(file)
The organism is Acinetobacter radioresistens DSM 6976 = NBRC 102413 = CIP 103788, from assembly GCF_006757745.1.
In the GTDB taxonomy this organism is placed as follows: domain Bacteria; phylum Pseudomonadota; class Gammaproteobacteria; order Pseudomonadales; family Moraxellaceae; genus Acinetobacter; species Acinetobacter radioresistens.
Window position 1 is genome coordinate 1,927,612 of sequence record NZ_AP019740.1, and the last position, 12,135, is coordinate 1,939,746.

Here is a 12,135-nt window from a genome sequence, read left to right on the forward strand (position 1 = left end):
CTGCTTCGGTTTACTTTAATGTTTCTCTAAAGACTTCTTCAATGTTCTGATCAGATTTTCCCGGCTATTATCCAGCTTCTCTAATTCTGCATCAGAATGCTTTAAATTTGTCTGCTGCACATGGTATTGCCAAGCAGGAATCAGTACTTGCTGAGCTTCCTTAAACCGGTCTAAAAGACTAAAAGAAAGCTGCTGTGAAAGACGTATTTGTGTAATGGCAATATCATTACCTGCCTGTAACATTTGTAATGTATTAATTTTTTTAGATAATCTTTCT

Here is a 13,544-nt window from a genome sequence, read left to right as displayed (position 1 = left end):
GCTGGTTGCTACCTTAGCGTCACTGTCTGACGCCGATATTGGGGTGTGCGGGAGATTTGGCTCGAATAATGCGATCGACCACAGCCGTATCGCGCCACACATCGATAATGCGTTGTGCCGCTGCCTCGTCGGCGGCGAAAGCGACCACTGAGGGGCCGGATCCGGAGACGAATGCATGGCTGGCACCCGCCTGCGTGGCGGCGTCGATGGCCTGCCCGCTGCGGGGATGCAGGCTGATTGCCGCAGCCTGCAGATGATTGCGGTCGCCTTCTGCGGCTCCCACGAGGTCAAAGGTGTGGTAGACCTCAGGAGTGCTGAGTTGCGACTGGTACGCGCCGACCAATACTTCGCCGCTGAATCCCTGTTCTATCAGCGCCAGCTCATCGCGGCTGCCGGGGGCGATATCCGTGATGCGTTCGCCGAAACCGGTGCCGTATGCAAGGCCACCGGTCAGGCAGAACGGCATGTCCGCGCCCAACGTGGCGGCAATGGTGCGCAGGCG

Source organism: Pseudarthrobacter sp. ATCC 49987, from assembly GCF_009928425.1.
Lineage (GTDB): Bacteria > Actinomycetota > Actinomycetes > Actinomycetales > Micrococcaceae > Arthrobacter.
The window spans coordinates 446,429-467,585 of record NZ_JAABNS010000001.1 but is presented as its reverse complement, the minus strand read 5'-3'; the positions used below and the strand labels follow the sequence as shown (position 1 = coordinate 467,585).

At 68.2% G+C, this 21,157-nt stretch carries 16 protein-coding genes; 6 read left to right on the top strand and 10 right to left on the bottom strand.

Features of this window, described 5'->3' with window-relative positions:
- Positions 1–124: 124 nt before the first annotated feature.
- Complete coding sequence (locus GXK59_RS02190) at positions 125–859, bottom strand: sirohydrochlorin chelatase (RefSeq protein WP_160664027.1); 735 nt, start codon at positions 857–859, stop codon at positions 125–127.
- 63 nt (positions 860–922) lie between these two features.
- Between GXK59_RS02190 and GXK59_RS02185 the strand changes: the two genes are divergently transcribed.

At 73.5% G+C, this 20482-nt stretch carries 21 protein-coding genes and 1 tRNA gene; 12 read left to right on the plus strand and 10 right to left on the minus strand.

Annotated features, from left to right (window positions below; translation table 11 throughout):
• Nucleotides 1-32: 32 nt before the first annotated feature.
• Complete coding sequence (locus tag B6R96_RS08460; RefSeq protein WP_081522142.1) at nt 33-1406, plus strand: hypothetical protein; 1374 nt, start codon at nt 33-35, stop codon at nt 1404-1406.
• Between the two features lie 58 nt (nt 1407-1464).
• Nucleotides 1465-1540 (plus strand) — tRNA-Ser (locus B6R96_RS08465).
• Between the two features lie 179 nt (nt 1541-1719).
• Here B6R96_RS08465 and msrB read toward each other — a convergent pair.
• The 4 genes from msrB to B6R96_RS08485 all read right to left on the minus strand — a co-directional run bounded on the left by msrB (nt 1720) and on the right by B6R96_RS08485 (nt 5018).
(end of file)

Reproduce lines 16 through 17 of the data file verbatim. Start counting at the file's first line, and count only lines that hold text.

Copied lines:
- Between GXK59_RS02190 and GXK59_RS02185 the strand changes: the two genes are divergently transcribed.

At 73.5% G+C, this 20482-nt stretch carries 21 protein-coding genes and 1 tRNA gene; 12 read left to right on the plus strand and 10 right to left on the minus strand.